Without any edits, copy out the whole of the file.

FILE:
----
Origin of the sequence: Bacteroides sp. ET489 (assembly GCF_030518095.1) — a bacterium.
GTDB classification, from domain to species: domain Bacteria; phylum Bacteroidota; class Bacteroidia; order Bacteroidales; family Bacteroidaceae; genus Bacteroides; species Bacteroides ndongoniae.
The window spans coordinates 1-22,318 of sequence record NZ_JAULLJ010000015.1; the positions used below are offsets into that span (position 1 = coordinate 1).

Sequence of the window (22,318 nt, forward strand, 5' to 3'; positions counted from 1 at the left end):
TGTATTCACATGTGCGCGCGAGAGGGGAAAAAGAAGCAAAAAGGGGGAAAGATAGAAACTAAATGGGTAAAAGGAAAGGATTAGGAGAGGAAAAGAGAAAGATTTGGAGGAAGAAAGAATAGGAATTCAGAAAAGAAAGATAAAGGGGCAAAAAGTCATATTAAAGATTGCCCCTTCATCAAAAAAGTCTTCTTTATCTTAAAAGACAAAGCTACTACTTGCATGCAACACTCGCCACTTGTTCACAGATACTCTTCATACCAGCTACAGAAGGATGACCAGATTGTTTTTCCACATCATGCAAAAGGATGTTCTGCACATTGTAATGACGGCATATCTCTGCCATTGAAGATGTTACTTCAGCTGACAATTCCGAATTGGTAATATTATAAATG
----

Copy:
Origin of the sequence: Bacteroides sp. ET489 (assembly GCF_030518095.1) — a bacterium.
GTDB classification, from domain to species: domain Bacteria; phylum Bacteroidota; class Bacteroidia; order Bacteroidales; family Bacteroidaceae; genus Bacteroides; species Bacteroides ndongoniae.
The window spans coordinates 1-22,318 of sequence record NZ_JAULLJ010000015.1; the positions used below are offsets into that span (position 1 = coordinate 1).

Sequence of the window (22,318 nt, forward strand, 5' to 3'; positions counted from 1 at the left end):
TGTATTCACATGTGCGCGCGAGAGGGGAAAAAGAAGCAAAAAGGGGGAAAGATAGAAACTAAATGGGTAAAAGGAAAGGATTAGGAGAGGAAAAGAGAAAGATTTGGAGGAAGAAAGAATAGGAATTCAGAAAAGAAAGATAAAGGGGCAAAAAGTCATATTAAAGATTGCCCCTTCATCAAAAAAGTCTTCTTTATCTTAAAAGACAAAGCTACTACTTGCATGCAACACTCGCCACTTGTTCACAGATACTCTTCATACCAGCTACAGAAGGATGACCAGATTGTTTTTCCACATCATGCAAAAGGATGTTCTGCACATTGTAATGACGGCATATCTCTGCCATTGAAGATGTTACTTCAGCTGACAATTCCGAATTGGTAATATTATAAATG